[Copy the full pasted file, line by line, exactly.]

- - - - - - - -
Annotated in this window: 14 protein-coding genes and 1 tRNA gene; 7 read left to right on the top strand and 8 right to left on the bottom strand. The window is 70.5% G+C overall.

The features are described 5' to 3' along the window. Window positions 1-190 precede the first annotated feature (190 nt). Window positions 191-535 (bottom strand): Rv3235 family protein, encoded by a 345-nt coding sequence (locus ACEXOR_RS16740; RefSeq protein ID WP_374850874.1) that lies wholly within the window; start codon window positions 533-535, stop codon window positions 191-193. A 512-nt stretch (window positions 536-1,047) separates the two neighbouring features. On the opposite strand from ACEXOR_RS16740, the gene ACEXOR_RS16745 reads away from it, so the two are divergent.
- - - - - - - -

Annotated in this window: 14 protein-coding genes and 1 tRNA gene; 7 read left to right on the top strand and 8 right to left on the bottom strand. The window is 70.5% G+C overall.

The features are described 5' to 3' along the window. Window positions 1-190 precede the first annotated feature (190 nt). Window positions 191-535 (bottom strand): Rv3235 family protein, encoded by a 345-nt coding sequence (locus ACEXOR_RS16740; RefSeq protein ID WP_374850874.1) that lies wholly within the window; start codon window positions 533-535, stop codon window positions 191-193. A 512-nt stretch (window positions 536-1,047) separates the two neighbouring features. On the opposite strand from ACEXOR_RS16740, the gene ACEXOR_RS16745 reads away from it, so the two are divergent.